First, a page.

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No Rubber Stamp of Appeals by the Federal Court of Appeal

The Federal Court of Appeal recently confirmed it is not prepared to rubber stamp unopposed appeals, or appeals on consent without having facts proven by admissible evidence or other permissible sources of fact and some basis in the law for the relief sought in the appeal.

In Advantage Products Inc v Excalibre Oil Tools Ltd, Excalibre successfully brought a motion to the Federal Court of Appeal for an order dismissing for delay the appeals of Advantage Products in two appellate files. Excalibre also brought a motion for judgment allowing its cross-appeal in one of those files, or in the alternative for an order permitting it to requisition a hearing in the cross-appeal and proceed with the cross-appeal without regard to the availability of Advantage. The issue the Court of Appeal identified was whether that cross-appeal should be allowed by default.

The Court of Appeal drew on a body of jurisprudence concerning the consent granting of judgments in applications and appeals. Two principles were drawn from that case law: (1) courts can act only on the basis of facts proven by admissible evidence and other permissible sources of fact; and (2) courts can only act in accordance with the law. The Court of Appeal pointed out an important distinction between a consent dismissal or discontinuance in which the pre-existing legal status quo is not changing, and an application (or appeal) on consent in which the pre-existing legal status quo is being changed, i.e. a binding administrative order is then being affected. The Court of Appeal concluded that it must be “persuaded on the facts and the law before it that it can grant the application and change the legal status quo.”, i.e. the Court of Appeal had to be sure that there was a legal and evidentiary basis for the granting of the appeal.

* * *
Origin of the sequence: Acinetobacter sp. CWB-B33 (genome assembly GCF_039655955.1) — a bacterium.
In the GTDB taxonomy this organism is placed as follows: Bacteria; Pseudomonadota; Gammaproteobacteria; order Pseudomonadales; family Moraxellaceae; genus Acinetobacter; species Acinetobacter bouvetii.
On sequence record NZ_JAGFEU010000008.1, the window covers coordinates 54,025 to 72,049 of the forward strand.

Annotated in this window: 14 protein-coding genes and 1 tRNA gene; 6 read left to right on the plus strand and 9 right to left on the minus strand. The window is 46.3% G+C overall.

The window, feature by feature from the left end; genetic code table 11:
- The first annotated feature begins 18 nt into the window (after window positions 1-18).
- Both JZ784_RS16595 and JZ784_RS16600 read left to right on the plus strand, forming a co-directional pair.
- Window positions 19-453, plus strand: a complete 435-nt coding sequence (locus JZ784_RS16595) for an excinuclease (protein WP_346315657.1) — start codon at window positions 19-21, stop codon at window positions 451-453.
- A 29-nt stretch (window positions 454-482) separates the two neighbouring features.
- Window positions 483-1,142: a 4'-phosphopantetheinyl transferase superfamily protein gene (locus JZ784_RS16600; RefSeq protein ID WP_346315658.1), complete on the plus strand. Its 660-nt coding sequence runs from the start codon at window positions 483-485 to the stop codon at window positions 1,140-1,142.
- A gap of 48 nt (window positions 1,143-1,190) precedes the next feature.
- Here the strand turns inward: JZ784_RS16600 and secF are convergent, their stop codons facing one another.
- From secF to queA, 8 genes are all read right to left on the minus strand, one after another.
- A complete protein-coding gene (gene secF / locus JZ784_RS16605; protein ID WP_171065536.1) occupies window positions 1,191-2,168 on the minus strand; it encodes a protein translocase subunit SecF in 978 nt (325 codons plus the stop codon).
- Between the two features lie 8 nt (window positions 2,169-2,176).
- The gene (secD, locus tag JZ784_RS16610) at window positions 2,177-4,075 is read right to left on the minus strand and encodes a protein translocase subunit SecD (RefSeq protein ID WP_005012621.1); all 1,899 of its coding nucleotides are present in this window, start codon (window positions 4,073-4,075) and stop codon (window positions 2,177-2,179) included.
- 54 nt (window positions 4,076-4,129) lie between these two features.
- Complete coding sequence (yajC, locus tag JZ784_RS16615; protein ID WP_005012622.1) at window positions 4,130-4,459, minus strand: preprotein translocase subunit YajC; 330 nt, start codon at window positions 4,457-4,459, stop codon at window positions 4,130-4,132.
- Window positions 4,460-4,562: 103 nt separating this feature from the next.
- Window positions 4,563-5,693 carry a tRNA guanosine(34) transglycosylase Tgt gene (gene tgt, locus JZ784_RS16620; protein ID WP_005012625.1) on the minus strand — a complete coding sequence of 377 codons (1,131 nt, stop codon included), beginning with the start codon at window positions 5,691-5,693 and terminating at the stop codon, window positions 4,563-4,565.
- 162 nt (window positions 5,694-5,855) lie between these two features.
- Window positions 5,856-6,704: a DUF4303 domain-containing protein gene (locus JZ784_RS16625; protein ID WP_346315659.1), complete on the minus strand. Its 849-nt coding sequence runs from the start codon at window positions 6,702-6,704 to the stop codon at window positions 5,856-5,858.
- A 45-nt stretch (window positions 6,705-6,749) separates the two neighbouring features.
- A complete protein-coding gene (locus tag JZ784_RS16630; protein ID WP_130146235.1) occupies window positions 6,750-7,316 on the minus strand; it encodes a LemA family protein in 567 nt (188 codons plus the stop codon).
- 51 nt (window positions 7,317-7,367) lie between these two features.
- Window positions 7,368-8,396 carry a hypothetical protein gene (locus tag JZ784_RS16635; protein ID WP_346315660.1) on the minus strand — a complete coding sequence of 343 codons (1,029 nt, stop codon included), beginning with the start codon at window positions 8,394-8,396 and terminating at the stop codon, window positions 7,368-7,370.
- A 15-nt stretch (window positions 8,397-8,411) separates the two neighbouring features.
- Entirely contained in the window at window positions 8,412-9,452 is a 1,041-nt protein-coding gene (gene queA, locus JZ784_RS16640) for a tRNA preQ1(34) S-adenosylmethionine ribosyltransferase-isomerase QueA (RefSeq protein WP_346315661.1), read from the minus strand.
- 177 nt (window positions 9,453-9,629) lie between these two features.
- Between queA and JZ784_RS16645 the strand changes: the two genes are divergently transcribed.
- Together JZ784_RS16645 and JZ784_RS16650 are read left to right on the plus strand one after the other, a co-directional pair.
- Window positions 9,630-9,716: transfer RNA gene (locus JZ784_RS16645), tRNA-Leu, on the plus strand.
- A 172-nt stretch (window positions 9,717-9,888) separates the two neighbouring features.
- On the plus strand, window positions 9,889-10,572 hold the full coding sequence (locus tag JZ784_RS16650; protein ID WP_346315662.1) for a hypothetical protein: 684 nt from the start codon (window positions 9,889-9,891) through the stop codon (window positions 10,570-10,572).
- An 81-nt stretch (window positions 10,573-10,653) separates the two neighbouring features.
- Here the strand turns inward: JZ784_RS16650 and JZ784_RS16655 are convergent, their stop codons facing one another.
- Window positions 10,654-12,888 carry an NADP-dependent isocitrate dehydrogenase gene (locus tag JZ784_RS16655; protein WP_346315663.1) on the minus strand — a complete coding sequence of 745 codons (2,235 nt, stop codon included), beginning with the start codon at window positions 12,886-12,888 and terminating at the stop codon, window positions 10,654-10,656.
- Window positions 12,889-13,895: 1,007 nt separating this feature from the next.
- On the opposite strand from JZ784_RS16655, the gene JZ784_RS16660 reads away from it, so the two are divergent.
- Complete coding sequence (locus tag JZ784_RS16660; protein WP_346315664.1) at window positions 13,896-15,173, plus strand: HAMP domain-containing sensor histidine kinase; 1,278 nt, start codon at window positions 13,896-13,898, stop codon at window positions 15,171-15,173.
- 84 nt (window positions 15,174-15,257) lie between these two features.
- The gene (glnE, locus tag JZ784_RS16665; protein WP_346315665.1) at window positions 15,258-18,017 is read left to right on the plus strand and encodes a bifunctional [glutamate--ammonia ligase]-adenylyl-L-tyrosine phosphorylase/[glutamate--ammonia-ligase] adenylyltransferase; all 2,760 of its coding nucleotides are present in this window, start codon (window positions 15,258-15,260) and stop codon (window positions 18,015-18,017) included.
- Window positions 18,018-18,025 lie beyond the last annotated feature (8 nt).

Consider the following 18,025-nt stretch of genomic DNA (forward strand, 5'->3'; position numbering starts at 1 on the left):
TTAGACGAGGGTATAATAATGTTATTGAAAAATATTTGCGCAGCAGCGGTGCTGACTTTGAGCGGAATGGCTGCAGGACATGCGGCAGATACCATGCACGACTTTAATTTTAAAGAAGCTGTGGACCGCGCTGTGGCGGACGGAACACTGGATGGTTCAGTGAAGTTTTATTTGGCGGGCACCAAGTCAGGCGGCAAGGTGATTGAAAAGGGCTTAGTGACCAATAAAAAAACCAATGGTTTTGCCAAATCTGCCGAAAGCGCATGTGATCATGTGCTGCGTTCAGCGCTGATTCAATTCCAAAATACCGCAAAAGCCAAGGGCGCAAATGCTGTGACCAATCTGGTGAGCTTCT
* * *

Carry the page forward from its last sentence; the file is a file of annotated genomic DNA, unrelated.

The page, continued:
The Court of Appeal went on to describe a number of ways in which an application or appeal on consent can be done. In the result, the Court of Appeal concluded, based on the record before it, the cross-appeal could not be allowed by default, but the alternative relief of an order permitting Excalibre to requisition a hearing in the cross-appeal and proceed with the cross-appeal without regard to the availability of Advantage was granted.

A copy of the decision may be found here.